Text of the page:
I've been paid to work on open source

A possible urllib3 logo

I spent the last five days working full-time on urllib3, currently the most downloaded Python package, and a dependency of requests. I can’t believe I’m writing this sentence! But it’s true. A dream come true. This was made possible thanks to:

  • the urllib3 sponsors,
  • Andrey Petrov who works hard behind the scenes to make this work
  • Seth M. Larson, which reviewed many of my pull requests, including all the recent ones

I can’t thank them enough!

Before explaining my work, let me share my urllib3 story. I’ve been working on urllib3 in my spare time for nearly two years now, in order to make it work in various async contexts (asyncio, trio, Twisted...). This work naturally broke many tests, and I spent a lot of time fixing them! As a result, I’ve become very familiar with urllib3’s test suite, and submitted a number of improvements upstream when it made sense. During that time, I got the opportunity to fix the Windows CI, to fix our test TLS intermediate certificates for macOS 10.13, and helped to migrate from unittest to pytest. And also fixed many other small things.

There were other problems in the test suite, sadly I never got around to fixing them because of lack of time and energy. But I recently had the opportunity to spend five days full-time to fix those issues! My experience with the test suite allowed me to have real impact. Here’s what I did.

Test timeouts

For each commit, we run about 1k tests in various operating systems (Linux, Windows, macOS), Python implementations (CPython and PyPy) and Python versions (Python 2.7 and five Python 3 versions). So that amounts to about 20k tests for each commit or pull request. That’s a lot of opportunity to get failures! Especially on CI environments where execution is sometimes really slow. As a result, we often receive pull requests that fail for those wrong reasons, and spend a lot of time trying to figure which failures are false negatives. I submitted a number of pull requests here:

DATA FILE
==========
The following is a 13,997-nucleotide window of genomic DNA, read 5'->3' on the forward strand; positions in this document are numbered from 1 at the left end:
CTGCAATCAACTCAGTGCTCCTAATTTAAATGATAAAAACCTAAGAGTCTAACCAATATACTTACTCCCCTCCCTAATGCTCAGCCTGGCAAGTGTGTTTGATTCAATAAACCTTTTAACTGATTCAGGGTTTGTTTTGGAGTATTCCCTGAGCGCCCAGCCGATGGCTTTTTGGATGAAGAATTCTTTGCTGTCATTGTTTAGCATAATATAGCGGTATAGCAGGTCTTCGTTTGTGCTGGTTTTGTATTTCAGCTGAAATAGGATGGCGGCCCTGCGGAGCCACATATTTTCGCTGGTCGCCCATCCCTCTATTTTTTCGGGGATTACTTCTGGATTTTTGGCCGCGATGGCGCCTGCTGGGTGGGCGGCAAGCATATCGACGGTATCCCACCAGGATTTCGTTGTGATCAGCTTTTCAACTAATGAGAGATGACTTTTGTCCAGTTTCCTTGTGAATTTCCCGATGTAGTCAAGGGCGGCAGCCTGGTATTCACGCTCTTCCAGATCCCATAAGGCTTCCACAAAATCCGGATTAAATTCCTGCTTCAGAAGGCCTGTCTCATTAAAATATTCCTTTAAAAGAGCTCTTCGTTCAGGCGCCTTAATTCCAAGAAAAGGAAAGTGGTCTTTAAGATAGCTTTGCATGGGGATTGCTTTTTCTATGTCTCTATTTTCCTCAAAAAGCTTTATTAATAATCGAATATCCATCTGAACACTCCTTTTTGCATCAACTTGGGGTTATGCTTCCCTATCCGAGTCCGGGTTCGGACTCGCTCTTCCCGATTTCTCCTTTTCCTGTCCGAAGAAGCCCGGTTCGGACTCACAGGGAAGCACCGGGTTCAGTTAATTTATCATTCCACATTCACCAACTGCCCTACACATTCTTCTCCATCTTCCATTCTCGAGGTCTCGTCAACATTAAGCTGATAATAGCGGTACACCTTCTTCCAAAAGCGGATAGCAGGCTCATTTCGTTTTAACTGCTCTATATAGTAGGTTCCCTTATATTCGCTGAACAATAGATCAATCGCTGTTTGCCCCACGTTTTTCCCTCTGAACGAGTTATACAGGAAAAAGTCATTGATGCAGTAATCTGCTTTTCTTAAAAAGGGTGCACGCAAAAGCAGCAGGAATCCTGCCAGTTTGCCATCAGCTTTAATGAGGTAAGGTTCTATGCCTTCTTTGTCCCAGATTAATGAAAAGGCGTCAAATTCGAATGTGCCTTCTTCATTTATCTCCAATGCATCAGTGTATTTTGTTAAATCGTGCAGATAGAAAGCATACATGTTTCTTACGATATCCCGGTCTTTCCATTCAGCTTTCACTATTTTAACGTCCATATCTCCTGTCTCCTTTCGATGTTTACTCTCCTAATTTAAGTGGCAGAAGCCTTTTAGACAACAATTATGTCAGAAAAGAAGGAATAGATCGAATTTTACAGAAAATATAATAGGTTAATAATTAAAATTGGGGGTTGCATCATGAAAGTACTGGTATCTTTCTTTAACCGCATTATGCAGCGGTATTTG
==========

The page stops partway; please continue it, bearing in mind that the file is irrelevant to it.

• #1717 unifies timeouts values to use larger values in CI and improves various tests
  • #1718 retries failed tests once
  • #1711 removes an arbitrary value in an existing test
  • #1729 fixes a flaky test timeout

Test TLS certificates

Our test TLS certificates are stored in the opaque PEM format and it’s hard to make them evolve to use more recent best practices. For example, we use 1024-bit RSA keys when some operating systems now require 2048-bit keys. The consequences are real: I just noticed that the macOS SecureTransport tests no longer work on macOS 10.15 Catalina because of this, which means we won’t be able to test from this operating system until this is fixed.

There are a number of details to worry about when generating certs, and it’s not easy to find the correct OpenSSL incantations to fix our many existing blobs to adhere to the latest best practices. This is why I worked towards generating certificates from Python code using the trustme library: this decouples the parts we actually want to specify like the hostname of the certificate from the low-level decisions such as the length of the key. We can delegate the latter decisions to trustme, a library which works well with all recent operating systems and continues to evolve. The full conversion to certificates-as-code will take more time, but I did make progress here:

Test coverage

I brought our code coverage back to 100% in #1726, which uncovered a bug in the way we parse URLs. I also provided instructions in #1727 to help us notice pull requests that lower our coverage.

Code review

I also took advantage of the large chunks of concentration I had to review two pull requests:

  • #1715 where I wrote a test which allowed us to merge the bug fix
  • #1679 took me about a day but I believe my comment will help us understand how this pull request fits in the existing proxy support


And finally, I opened many small pull requests to fix various little issues: #1712, #1713, #1716, #1719, #1720, #1723 and #1728.

All in all, those five days were incredibly productive, and I’m happy that I was able to put the urllib3 test suite in better shape. All those small things will make it easier for future contributors to continue improving urllib3 for the many years to come! I’m proud to be part of this community.

Consider following me on Twitter.

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